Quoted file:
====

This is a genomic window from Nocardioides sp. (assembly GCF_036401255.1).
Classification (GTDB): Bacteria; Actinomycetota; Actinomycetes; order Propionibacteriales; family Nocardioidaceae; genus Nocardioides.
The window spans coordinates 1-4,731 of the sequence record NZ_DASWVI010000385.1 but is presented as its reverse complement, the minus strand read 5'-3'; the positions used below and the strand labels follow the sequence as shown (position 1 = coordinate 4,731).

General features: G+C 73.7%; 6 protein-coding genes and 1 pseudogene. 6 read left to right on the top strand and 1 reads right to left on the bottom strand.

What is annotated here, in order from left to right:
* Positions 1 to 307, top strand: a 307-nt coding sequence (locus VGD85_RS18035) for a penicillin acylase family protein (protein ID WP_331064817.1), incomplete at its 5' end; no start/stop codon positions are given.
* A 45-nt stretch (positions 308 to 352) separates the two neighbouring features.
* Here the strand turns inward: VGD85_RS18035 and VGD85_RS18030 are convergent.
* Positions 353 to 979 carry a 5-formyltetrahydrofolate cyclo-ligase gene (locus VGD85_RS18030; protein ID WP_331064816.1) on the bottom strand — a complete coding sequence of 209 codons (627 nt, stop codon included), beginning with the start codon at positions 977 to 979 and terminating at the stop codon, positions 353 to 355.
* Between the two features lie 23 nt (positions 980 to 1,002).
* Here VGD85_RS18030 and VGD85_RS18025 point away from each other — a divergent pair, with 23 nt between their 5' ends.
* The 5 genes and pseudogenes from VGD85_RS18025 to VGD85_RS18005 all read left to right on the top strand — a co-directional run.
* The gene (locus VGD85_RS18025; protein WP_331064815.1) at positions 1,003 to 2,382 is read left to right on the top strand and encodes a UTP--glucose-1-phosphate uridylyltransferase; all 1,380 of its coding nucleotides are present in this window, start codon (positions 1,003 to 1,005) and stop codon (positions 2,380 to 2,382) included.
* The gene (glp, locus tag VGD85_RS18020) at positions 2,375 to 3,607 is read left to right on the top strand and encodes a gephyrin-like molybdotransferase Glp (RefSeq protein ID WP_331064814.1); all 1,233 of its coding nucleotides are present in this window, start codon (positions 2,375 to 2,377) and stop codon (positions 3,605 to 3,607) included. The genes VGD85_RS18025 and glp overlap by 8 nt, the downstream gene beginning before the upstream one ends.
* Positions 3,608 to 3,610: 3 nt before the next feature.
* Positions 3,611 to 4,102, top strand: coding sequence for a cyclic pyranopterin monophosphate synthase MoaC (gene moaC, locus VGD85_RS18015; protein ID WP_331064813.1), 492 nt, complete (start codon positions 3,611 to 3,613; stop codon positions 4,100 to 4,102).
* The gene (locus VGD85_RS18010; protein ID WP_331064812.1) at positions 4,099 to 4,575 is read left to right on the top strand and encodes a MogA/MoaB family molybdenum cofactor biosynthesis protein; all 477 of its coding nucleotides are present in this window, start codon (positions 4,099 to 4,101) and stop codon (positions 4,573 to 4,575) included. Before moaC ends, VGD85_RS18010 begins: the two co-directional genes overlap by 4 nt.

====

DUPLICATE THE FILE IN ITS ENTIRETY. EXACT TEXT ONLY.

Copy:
This is a genomic window from Nocardioides sp. (assembly GCF_036401255.1).
Classification (GTDB): Bacteria; Actinomycetota; Actinomycetes; order Propionibacteriales; family Nocardioidaceae; genus Nocardioides.
The window spans coordinates 1-4,731 of the sequence record NZ_DASWVI010000385.1 but is presented as its reverse complement, the minus strand read 5'-3'; the positions used below and the strand labels follow the sequence as shown (position 1 = coordinate 4,731).

General features: G+C 73.7%; 6 protein-coding genes and 1 pseudogene. 6 read left to right on the top strand and 1 reads right to left on the bottom strand.

What is annotated here, in order from left to right:
* Positions 1 to 307, top strand: a 307-nt coding sequence (locus VGD85_RS18035) for a penicillin acylase family protein (protein ID WP_331064817.1), incomplete at its 5' end; no start/stop codon positions are given.
* A 45-nt stretch (positions 308 to 352) separates the two neighbouring features.
* Here the strand turns inward: VGD85_RS18035 and VGD85_RS18030 are convergent.
* Positions 353 to 979 carry a 5-formyltetrahydrofolate cyclo-ligase gene (locus VGD85_RS18030; protein ID WP_331064816.1) on the bottom strand — a complete coding sequence of 209 codons (627 nt, stop codon included), beginning with the start codon at positions 977 to 979 and terminating at the stop codon, positions 353 to 355.
* Between the two features lie 23 nt (positions 980 to 1,002).
* Here VGD85_RS18030 and VGD85_RS18025 point away from each other — a divergent pair, with 23 nt between their 5' ends.
* The 5 genes and pseudogenes from VGD85_RS18025 to VGD85_RS18005 all read left to right on the top strand — a co-directional run.
* The gene (locus VGD85_RS18025; protein WP_331064815.1) at positions 1,003 to 2,382 is read left to right on the top strand and encodes a UTP--glucose-1-phosphate uridylyltransferase; all 1,380 of its coding nucleotides are present in this window, start codon (positions 1,003 to 1,005) and stop codon (positions 2,380 to 2,382) included.
* The gene (glp, locus tag VGD85_RS18020) at positions 2,375 to 3,607 is read left to right on the top strand and encodes a gephyrin-like molybdotransferase Glp (RefSeq protein ID WP_331064814.1); all 1,233 of its coding nucleotides are present in this window, start codon (positions 2,375 to 2,377) and stop codon (positions 3,605 to 3,607) included. The genes VGD85_RS18025 and glp overlap by 8 nt, the downstream gene beginning before the upstream one ends.
* Positions 3,608 to 3,610: 3 nt before the next feature.
* Positions 3,611 to 4,102, top strand: coding sequence for a cyclic pyranopterin monophosphate synthase MoaC (gene moaC, locus VGD85_RS18015; protein ID WP_331064813.1), 492 nt, complete (start codon positions 3,611 to 3,613; stop codon positions 4,100 to 4,102).
* The gene (locus VGD85_RS18010; protein ID WP_331064812.1) at positions 4,099 to 4,575 is read left to right on the top strand and encodes a MogA/MoaB family molybdenum cofactor biosynthesis protein; all 477 of its coding nucleotides are present in this window, start codon (positions 4,099 to 4,101) and stop codon (positions 4,573 to 4,575) included. Before moaC ends, VGD85_RS18010 begins: the two co-directional genes overlap by 4 nt.